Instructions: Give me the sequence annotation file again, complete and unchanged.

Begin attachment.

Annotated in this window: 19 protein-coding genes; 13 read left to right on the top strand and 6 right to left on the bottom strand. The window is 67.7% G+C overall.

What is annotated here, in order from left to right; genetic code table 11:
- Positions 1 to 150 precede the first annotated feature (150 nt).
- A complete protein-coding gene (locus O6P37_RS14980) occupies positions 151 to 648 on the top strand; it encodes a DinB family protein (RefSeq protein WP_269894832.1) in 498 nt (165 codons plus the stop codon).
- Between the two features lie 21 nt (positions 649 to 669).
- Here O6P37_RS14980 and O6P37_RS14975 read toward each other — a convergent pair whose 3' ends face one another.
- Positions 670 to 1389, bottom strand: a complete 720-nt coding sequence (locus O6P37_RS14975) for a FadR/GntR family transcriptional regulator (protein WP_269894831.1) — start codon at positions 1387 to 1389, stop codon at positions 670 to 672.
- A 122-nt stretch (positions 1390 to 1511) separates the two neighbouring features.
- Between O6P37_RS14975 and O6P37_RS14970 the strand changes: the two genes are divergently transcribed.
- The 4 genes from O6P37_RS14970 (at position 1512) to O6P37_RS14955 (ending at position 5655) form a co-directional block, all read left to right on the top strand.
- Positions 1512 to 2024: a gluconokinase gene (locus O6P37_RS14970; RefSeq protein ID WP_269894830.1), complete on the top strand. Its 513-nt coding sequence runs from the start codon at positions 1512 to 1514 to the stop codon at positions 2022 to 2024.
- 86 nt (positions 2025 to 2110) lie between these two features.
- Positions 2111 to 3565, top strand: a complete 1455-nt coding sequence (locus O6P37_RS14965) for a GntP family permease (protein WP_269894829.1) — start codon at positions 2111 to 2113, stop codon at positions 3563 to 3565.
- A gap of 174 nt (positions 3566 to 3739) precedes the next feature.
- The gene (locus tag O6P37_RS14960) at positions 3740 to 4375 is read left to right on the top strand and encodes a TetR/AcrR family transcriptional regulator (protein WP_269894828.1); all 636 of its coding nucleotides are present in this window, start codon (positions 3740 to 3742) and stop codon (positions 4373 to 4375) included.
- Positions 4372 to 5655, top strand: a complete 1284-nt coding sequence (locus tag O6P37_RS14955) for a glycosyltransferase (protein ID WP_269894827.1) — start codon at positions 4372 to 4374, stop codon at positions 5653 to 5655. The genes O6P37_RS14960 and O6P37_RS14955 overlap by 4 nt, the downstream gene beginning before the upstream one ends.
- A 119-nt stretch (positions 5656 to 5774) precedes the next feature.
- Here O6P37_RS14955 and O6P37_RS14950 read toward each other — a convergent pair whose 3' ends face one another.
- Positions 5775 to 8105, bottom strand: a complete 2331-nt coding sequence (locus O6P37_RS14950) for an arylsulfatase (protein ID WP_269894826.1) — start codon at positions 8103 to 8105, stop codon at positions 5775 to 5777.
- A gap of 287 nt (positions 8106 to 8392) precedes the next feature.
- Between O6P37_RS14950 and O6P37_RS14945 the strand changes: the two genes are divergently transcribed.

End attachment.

Annotated in this window: 19 protein-coding genes; 13 read left to right on the top strand and 6 right to left on the bottom strand. The window is 67.7% G+C overall.

What is annotated here, in order from left to right; genetic code table 11:
- Positions 1 to 150 precede the first annotated feature (150 nt).
- A complete protein-coding gene (locus O6P37_RS14980) occupies positions 151 to 648 on the top strand; it encodes a DinB family protein (RefSeq protein WP_269894832.1) in 498 nt (165 codons plus the stop codon).
- Between the two features lie 21 nt (positions 649 to 669).
- Here O6P37_RS14980 and O6P37_RS14975 read toward each other — a convergent pair whose 3' ends face one another.
- Positions 670 to 1389, bottom strand: a complete 720-nt coding sequence (locus O6P37_RS14975) for a FadR/GntR family transcriptional regulator (protein WP_269894831.1) — start codon at positions 1387 to 1389, stop codon at positions 670 to 672.
- A 122-nt stretch (positions 1390 to 1511) separates the two neighbouring features.
- Between O6P37_RS14975 and O6P37_RS14970 the strand changes: the two genes are divergently transcribed.
- The 4 genes from O6P37_RS14970 (at position 1512) to O6P37_RS14955 (ending at position 5655) form a co-directional block, all read left to right on the top strand.
- Positions 1512 to 2024: a gluconokinase gene (locus O6P37_RS14970; RefSeq protein ID WP_269894830.1), complete on the top strand. Its 513-nt coding sequence runs from the start codon at positions 1512 to 1514 to the stop codon at positions 2022 to 2024.
- 86 nt (positions 2025 to 2110) lie between these two features.
- Positions 2111 to 3565, top strand: a complete 1455-nt coding sequence (locus O6P37_RS14965) for a GntP family permease (protein WP_269894829.1) — start codon at positions 2111 to 2113, stop codon at positions 3563 to 3565.
- A gap of 174 nt (positions 3566 to 3739) precedes the next feature.
- The gene (locus tag O6P37_RS14960) at positions 3740 to 4375 is read left to right on the top strand and encodes a TetR/AcrR family transcriptional regulator (protein WP_269894828.1); all 636 of its coding nucleotides are present in this window, start codon (positions 3740 to 3742) and stop codon (positions 4373 to 4375) included.
- Positions 4372 to 5655, top strand: a complete 1284-nt coding sequence (locus tag O6P37_RS14955) for a glycosyltransferase (protein ID WP_269894827.1) — start codon at positions 4372 to 4374, stop codon at positions 5653 to 5655. The genes O6P37_RS14960 and O6P37_RS14955 overlap by 4 nt, the downstream gene beginning before the upstream one ends.
- A 119-nt stretch (positions 5656 to 5774) precedes the next feature.
- Here O6P37_RS14955 and O6P37_RS14950 read toward each other — a convergent pair whose 3' ends face one another.
- Positions 5775 to 8105, bottom strand: a complete 2331-nt coding sequence (locus O6P37_RS14950) for an arylsulfatase (protein ID WP_269894826.1) — start codon at positions 8103 to 8105, stop codon at positions 5775 to 5777.
- A gap of 287 nt (positions 8106 to 8392) precedes the next feature.
- Between O6P37_RS14950 and O6P37_RS14945 the strand changes: the two genes are divergently transcribed.